TX2 Cloning: What is really inside the image ?

Hi there !

Just a quick question. I need to store multiple versions of jetson’s Images.

I am using elinux’s tutorial: https://elinux.org/Jetson/TX2_Cloning

When I clone a jetson, It creates a huge 30-31Gb file. What does that file contains? Can I simply store this file in a hard drive and name it whatever and move it later to flash on another version ? or do I need other files that are present in the Linux_For_Tegra folder ?


The argument to the back up is mmcblk0p1 which means “the main Linux file system partition” but not everything on the disk.

To clone the entire disk, you’ll want to do a full dump of mmcblk0 using a tool like dd – it won’t be much bigger, but a little bigger, and contain everything on the disk.
Restoring such a backup may be difficult if the system doesn’t boot, though!
(To restore, you’d want to read the backed-up image, and write it back out the to full mmacblk0 device.)

Alright, last question and I’ll accept your answer, I promise

When I do a backup/restore using the standard way, with mmcblk0, what is not copied ? Is it anything important ? Or is everything part of / copied ? Moreover, can I safely backup images from one board, keep that 30Gb file and name it like v1 then do the same for another board, name it v2 and restore whichever version I want ?

Evidently OS is contained within the image.
I see nothing that prevents from creating images of mmcblk0 with dd.
mmcblk0 contains all partitions like mmcblk0p1 etc.
How to restore from the images created? That seems to be a separate question, though discussed at the forum, as far as I am concerned.
For example if a Jetson is booted from SSH/SATA emmc can be imported from image v1 via dd.
I would look for a way to import a custom image with flash.sh somehow.
Reference: https://elinux.org/Jetson/TX2_Cloning

With mmcblk0p1, everything under the / file system is copied, but not the separate boot loader (uboot) and other support partitions.

Yes, you should be able to restore whichever version you want.

If you want a smaller image, you can run something like this from the host:

ssh jetson 'find / -xdev -depth -print | cpio -o' | gzip > my-backup.cpio.gz

This will write a CPIO archive of the files, without all of the blank space on the system.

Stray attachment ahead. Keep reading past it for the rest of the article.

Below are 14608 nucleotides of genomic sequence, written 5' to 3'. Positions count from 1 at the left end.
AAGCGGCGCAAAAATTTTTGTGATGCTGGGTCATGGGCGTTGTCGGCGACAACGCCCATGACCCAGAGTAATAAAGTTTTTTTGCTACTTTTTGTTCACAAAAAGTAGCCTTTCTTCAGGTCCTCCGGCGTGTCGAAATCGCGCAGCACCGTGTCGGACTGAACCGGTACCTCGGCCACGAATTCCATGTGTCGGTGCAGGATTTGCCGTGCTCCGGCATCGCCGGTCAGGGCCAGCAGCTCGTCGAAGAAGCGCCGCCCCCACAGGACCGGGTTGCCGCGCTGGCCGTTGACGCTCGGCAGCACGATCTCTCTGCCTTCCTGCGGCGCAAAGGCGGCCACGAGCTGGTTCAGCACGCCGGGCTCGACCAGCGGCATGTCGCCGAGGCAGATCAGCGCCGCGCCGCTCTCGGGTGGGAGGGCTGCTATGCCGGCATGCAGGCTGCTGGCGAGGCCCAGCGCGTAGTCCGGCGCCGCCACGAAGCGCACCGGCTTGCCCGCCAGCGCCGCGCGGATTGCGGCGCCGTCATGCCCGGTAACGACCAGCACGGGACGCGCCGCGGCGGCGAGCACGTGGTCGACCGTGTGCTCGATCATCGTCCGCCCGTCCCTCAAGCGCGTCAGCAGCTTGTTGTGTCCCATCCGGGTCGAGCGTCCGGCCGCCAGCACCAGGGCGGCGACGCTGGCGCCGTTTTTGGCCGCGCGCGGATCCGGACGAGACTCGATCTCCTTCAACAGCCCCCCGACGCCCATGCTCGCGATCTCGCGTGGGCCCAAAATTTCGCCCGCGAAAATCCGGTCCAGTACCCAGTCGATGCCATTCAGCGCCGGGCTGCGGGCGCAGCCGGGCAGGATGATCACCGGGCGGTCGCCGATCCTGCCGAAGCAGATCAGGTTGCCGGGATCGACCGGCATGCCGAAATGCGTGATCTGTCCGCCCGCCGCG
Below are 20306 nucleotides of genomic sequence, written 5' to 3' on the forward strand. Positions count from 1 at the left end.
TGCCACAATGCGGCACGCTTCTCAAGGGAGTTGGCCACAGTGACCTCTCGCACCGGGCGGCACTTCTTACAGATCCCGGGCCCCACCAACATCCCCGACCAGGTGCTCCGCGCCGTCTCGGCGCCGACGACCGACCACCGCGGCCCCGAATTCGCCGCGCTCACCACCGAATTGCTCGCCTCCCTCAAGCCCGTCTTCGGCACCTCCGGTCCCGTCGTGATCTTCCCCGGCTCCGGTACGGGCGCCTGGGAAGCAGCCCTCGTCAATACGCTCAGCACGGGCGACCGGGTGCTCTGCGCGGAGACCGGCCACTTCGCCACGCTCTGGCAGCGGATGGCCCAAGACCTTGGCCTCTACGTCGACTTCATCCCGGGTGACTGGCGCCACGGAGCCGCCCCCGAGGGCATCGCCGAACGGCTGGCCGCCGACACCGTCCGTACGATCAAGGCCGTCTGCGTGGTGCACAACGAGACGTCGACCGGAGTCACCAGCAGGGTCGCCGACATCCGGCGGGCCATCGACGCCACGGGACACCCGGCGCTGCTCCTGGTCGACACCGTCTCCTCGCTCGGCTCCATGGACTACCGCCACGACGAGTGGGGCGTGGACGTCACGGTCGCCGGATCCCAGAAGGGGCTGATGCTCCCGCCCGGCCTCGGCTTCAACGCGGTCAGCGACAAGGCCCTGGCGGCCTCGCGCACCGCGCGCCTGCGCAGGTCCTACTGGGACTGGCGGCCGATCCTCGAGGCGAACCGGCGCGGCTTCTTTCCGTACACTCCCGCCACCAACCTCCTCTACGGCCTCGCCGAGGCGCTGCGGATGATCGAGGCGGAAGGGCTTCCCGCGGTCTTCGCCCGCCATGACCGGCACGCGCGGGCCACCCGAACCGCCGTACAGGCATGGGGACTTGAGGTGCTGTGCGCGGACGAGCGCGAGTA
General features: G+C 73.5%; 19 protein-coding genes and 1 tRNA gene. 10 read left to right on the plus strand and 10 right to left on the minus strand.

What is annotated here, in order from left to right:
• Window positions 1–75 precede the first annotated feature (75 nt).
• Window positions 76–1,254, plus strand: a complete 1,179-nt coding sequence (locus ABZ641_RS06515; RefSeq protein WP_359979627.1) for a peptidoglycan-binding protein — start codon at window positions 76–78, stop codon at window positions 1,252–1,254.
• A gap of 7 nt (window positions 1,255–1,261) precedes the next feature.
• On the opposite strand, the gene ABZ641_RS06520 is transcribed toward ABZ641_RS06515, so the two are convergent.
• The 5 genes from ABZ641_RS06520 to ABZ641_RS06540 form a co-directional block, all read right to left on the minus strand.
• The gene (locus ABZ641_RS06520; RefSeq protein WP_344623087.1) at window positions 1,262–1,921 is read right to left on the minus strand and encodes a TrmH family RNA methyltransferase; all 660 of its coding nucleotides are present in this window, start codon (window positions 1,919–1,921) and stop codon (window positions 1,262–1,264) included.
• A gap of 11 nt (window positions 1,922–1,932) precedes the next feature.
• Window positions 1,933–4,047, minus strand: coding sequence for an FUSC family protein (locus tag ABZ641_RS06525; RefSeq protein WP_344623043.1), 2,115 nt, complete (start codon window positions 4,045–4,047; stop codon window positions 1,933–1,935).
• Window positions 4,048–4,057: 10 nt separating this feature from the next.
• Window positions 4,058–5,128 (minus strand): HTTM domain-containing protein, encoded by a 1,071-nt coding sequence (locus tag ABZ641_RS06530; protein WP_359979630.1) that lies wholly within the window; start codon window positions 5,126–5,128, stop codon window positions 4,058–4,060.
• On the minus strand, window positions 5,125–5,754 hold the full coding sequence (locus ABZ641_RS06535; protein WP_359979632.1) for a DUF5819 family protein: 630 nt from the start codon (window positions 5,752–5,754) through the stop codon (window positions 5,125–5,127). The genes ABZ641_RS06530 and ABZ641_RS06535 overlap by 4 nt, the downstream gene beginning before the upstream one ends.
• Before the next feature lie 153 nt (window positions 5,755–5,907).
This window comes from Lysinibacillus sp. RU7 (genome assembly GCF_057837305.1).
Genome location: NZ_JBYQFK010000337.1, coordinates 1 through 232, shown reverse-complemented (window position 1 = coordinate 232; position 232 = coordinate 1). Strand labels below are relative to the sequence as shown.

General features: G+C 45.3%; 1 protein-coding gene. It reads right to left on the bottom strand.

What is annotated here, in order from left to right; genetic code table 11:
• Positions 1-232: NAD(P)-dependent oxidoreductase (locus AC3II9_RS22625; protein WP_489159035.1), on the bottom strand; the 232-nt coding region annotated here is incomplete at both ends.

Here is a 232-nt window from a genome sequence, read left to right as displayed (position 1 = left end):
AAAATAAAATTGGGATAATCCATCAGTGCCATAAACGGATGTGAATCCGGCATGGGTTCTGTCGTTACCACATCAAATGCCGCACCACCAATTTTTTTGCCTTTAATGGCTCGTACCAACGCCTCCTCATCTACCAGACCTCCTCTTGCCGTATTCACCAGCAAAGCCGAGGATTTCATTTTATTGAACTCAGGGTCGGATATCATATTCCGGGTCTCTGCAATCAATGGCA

To restore, you’d basically unpack the image on top of an existing root. (That may leave some files existing that aren’t in the backup though – to remove them requires a little more scripting.)

You will see many partitions listed if you run “sudo gdisk -l /dev/mmcblk0”. The “APP” GPT label (mmcblk0p1) is the rootfs and will be almost the entire disk…the rest will contain a number of partitions supporting boot, e.g., device tree and U-Boot. Cloning gives you both a loopback mountable 30GB “.raw” partition copy, plus the (essentially) compressed non-raw sparse image.

The cloned image can be loopback mounted, files copied, edited, and restored with edits back into the APP partition. The sparse image is much faster to restore, but cannot be mounted or edited. I throw this one out and save a “bzip2 -9” compressed version of the raw image.

The clone is an exact bit-for-bit copy of the APP partition…this is exactly what you’d get with a dd copy of the partition if the partition is not mounted during the dd (this is the trick of backing up any rootfs…copying it while it is changing is problematic and typically done under a rescue disk boot…clone is essentially a rescue disk for some limited operations).

The rootfs may have some dependencies on boot environment. Thus the other smaller partitions from one release of L4TG may not mix with a given rootfs. If you cloned from an R28.1 Jetson, then you can be guaranteed to restore to an R28.1 Jetson will work. If you cloned from an R28.1 Jetson, then you can bet there will be unknown problems restoring into an R28.2 Jetson…those other partitions will no longer match as a unified release revision. This is not useless because you can still copy the loopback mounted clone’s non-boot information (say for “/home” or for “/usr/local”) into the “rootfs/” subdirectory and each flash will get those updates even with the newer revision.

another workaround could be to use rsync for making a backup and restore